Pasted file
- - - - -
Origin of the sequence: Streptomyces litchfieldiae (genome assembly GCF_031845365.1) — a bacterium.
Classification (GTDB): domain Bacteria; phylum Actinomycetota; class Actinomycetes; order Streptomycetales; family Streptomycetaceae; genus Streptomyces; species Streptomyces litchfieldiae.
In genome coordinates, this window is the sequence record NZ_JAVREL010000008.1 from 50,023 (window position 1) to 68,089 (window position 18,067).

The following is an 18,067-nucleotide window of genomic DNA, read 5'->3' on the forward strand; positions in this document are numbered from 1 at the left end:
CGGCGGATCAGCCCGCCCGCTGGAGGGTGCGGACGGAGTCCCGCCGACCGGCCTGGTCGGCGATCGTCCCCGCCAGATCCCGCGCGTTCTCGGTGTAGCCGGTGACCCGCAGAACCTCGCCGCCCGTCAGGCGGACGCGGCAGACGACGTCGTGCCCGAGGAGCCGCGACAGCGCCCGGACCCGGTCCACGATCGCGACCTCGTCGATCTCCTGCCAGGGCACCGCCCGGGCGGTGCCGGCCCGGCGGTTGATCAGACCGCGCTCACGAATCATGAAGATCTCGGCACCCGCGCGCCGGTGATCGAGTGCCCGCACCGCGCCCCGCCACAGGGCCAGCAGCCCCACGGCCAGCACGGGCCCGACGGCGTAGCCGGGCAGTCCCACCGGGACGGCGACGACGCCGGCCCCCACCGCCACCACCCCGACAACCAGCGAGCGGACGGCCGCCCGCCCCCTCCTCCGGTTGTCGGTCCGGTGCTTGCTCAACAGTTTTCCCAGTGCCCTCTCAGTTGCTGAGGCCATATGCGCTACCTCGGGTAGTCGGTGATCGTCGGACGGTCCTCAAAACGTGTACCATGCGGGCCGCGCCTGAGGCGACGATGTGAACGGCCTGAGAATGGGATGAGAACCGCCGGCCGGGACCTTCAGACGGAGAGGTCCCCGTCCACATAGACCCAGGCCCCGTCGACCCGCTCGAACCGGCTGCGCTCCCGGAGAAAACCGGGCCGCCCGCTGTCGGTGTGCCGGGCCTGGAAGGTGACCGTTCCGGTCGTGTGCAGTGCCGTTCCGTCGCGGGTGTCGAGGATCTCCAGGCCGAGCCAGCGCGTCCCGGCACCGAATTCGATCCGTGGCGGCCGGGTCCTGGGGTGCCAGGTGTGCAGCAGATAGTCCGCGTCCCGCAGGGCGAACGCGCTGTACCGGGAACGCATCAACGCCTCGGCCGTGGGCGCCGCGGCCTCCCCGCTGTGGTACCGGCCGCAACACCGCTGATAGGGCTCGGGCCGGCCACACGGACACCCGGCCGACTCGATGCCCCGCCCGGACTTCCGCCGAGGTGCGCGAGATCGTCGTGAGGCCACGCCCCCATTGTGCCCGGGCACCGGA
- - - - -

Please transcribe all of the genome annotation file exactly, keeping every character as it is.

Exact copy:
Origin of the sequence: Streptomyces litchfieldiae (genome assembly GCF_031845365.1) — a bacterium.
Classification (GTDB): domain Bacteria; phylum Actinomycetota; class Actinomycetes; order Streptomycetales; family Streptomycetaceae; genus Streptomyces; species Streptomyces litchfieldiae.
In genome coordinates, this window is the sequence record NZ_JAVREL010000008.1 from 50,023 (window position 1) to 68,089 (window position 18,067).

The following is an 18,067-nucleotide window of genomic DNA, read 5'->3' on the forward strand; positions in this document are numbered from 1 at the left end:
CGGCGGATCAGCCCGCCCGCTGGAGGGTGCGGACGGAGTCCCGCCGACCGGCCTGGTCGGCGATCGTCCCCGCCAGATCCCGCGCGTTCTCGGTGTAGCCGGTGACCCGCAGAACCTCGCCGCCCGTCAGGCGGACGCGGCAGACGACGTCGTGCCCGAGGAGCCGCGACAGCGCCCGGACCCGGTCCACGATCGCGACCTCGTCGATCTCCTGCCAGGGCACCGCCCGGGCGGTGCCGGCCCGGCGGTTGATCAGACCGCGCTCACGAATCATGAAGATCTCGGCACCCGCGCGCCGGTGATCGAGTGCCCGCACCGCGCCCCGCCACAGGGCCAGCAGCCCCACGGCCAGCACGGGCCCGACGGCGTAGCCGGGCAGTCCCACCGGGACGGCGACGACGCCGGCCCCCACCGCCACCACCCCGACAACCAGCGAGCGGACGGCCGCCCGCCCCCTCCTCCGGTTGTCGGTCCGGTGCTTGCTCAACAGTTTTCCCAGTGCCCTCTCAGTTGCTGAGGCCATATGCGCTACCTCGGGTAGTCGGTGATCGTCGGACGGTCCTCAAAACGTGTACCATGCGGGCCGCGCCTGAGGCGACGATGTGAACGGCCTGAGAATGGGATGAGAACCGCCGGCCGGGACCTTCAGACGGAGAGGTCCCCGTCCACATAGACCCAGGCCCCGTCGACCCGCTCGAACCGGCTGCGCTCCCGGAGAAAACCGGGCCGCCCGCTGTCGGTGTGCCGGGCCTGGAAGGTGACCGTTCCGGTCGTGTGCAGTGCCGTTCCGTCGCGGGTGTCGAGGATCTCCAGGCCGAGCCAGCGCGTCCCGGCACCGAATTCGATCCGTGGCGGCCGGGTCCTGGGGTGCCAGGTGTGCAGCAGATAGTCCGCGTCCCGCAGGGCGAACGCGCTGTACCGGGAACGCATCAACGCCTCGGCCGTGGGCGCCGCGGCCTCCCCGCTGTGGTACCGGCCGCAACACCGCTGATAGGGCTCGGGCCGGCCACACGGACACCCGGCCGACTCGATGCCCCGCCCGGACTTCCGCCGAGGTGCGCGAGATCGTCGTGAGGCCACGCCCCCATTGTGCCCGGGCACCGGA